Wednesday, September 26, 2012

Ethics in a Bottle
In my last blog I listed a number of statements and underlying attitudes I encountered while working in the business world. Here I would like to take a closer look at one of them and evaluate its veracity and possible transformation.

The assertion that “there is no ethics in the business world” is both an observation as also an assumption. As an observation it reflects a simple “is”: personal experiences I shared with you in past postings revealed that human needs are indeed frequently placed behind the short-term imperative of a corporation to post profits and maximize shareholder wealth. In a world where organizational survival is dictated by the mere string of numbers that are published on a monthly or quarterly basis and not by the reality of the personal stories of the involved stakeholders, it is only logical that there will – push come to shove – be an inherent bias and managerial recompense to sacrifice human “ethics” for the sake of the ethic of maximizing profitability. Therefore, there is a certain amount of veracity to this statement as an observation, provided one defines “ethics” as placing the well-being of human beings in the center of our moral considerations.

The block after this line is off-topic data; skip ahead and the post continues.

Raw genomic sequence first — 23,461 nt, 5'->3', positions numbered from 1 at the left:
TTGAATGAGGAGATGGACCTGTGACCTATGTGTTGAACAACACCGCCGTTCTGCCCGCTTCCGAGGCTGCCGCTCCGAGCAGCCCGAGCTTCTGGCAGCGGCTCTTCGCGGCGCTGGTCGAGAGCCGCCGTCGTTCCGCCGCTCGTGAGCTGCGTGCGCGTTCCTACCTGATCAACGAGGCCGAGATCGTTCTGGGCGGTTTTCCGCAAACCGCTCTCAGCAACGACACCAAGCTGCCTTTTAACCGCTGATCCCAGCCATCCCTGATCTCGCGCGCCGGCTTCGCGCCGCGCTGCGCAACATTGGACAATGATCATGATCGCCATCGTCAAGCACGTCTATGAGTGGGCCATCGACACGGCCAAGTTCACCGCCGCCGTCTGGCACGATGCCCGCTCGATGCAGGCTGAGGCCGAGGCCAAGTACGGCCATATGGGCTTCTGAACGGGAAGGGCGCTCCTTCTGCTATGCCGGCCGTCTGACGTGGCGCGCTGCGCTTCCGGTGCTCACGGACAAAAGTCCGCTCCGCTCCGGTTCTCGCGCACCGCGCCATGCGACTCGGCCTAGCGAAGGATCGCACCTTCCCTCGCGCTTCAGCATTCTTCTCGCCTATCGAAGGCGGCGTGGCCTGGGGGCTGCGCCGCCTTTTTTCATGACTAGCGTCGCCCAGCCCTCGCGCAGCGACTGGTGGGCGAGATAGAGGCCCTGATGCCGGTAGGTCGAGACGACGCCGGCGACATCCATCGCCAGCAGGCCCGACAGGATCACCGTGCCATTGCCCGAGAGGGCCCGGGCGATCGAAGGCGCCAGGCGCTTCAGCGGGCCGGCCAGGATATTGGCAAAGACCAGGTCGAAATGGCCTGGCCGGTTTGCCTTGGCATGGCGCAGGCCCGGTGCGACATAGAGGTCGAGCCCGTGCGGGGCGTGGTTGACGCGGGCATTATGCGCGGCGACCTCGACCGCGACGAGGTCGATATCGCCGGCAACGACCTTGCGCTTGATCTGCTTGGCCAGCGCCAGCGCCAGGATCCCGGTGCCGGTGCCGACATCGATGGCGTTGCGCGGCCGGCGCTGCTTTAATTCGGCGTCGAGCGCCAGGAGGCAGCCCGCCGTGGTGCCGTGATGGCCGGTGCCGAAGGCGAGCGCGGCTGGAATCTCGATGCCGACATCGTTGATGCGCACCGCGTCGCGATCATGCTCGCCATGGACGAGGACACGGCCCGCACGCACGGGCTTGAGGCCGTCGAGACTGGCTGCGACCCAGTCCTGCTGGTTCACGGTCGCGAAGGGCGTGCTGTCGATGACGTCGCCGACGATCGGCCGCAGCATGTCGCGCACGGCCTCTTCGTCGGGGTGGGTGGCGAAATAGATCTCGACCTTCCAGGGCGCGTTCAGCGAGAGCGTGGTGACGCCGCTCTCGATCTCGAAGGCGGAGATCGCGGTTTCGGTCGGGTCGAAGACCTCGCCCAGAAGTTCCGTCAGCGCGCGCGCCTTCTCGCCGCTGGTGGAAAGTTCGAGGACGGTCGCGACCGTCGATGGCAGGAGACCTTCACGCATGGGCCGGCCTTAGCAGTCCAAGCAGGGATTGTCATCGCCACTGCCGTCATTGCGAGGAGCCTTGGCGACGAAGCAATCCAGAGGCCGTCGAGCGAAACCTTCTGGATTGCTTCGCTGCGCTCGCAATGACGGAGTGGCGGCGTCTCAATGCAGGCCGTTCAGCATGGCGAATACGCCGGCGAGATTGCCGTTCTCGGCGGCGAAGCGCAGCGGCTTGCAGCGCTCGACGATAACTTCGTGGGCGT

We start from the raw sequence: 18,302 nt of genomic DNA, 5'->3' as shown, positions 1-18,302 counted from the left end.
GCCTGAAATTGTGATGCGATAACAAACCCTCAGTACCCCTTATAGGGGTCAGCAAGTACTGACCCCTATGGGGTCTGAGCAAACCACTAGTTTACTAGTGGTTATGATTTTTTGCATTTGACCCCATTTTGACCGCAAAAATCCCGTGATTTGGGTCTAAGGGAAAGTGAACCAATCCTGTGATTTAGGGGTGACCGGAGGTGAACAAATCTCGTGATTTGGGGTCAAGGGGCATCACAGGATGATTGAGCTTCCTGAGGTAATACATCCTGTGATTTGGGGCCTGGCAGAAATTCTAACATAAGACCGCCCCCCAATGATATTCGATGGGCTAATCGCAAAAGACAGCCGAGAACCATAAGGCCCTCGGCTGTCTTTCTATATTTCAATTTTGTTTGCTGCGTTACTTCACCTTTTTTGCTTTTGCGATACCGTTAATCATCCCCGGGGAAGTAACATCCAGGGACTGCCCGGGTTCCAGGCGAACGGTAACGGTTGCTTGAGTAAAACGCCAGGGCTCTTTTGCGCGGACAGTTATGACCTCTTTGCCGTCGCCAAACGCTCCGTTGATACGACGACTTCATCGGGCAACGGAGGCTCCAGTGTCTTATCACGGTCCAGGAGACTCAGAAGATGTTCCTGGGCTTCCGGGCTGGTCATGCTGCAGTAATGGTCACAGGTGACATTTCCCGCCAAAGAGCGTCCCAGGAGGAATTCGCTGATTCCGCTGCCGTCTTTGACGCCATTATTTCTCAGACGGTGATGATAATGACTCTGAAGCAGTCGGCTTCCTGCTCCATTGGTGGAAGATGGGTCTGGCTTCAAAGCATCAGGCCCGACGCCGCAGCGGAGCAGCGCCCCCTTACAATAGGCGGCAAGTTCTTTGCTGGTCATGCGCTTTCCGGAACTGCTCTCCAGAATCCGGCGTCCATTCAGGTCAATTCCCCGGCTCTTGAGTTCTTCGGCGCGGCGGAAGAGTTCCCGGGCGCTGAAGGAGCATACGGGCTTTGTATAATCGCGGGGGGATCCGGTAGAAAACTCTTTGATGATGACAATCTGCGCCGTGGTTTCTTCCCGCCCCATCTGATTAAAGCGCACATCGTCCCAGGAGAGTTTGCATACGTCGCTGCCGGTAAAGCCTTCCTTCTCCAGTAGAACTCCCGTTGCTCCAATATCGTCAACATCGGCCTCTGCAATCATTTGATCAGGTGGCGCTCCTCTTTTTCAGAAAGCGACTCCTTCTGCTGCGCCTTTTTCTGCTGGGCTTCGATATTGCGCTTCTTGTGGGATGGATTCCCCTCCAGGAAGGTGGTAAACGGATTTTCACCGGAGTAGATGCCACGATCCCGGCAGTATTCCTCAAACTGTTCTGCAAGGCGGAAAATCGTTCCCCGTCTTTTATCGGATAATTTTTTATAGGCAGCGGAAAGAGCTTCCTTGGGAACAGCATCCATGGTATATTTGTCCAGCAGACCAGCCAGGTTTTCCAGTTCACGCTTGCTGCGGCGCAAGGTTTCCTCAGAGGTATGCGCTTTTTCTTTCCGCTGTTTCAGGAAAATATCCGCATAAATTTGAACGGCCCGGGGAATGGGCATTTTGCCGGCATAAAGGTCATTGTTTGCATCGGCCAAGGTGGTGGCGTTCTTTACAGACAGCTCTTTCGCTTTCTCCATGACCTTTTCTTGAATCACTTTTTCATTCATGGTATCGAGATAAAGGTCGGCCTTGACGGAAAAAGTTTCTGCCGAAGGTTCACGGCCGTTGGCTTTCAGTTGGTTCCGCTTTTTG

As an assumption, on the other hand, this statement implies a normative “should”: there should not be any ethical considerations that impede the profitability and shareholder wealth. An individual who once shared this view with me in an unabashed manner revealed also that he made a clear cut distinction between how he valued, and consequently then treated, people in his private circles such as friends and family, and how he did so in his work dealings. This type of an attitude I have come to label “ethics in a bottle”: it is a form of moral compartmentalization where at times radically different standards apply in different types of social contexts. Now, it is naïve to think that we as human beings can ever completely transcend moral compartmentalization (for example, we will continue to be more inclined to help a personal friend in distress, rather than an anonymous individual at the other end of the world, all other things being equivalent). Nonetheless, it is legitimate to question if such a strict demarcation line should be drawn between the personal and professional worlds.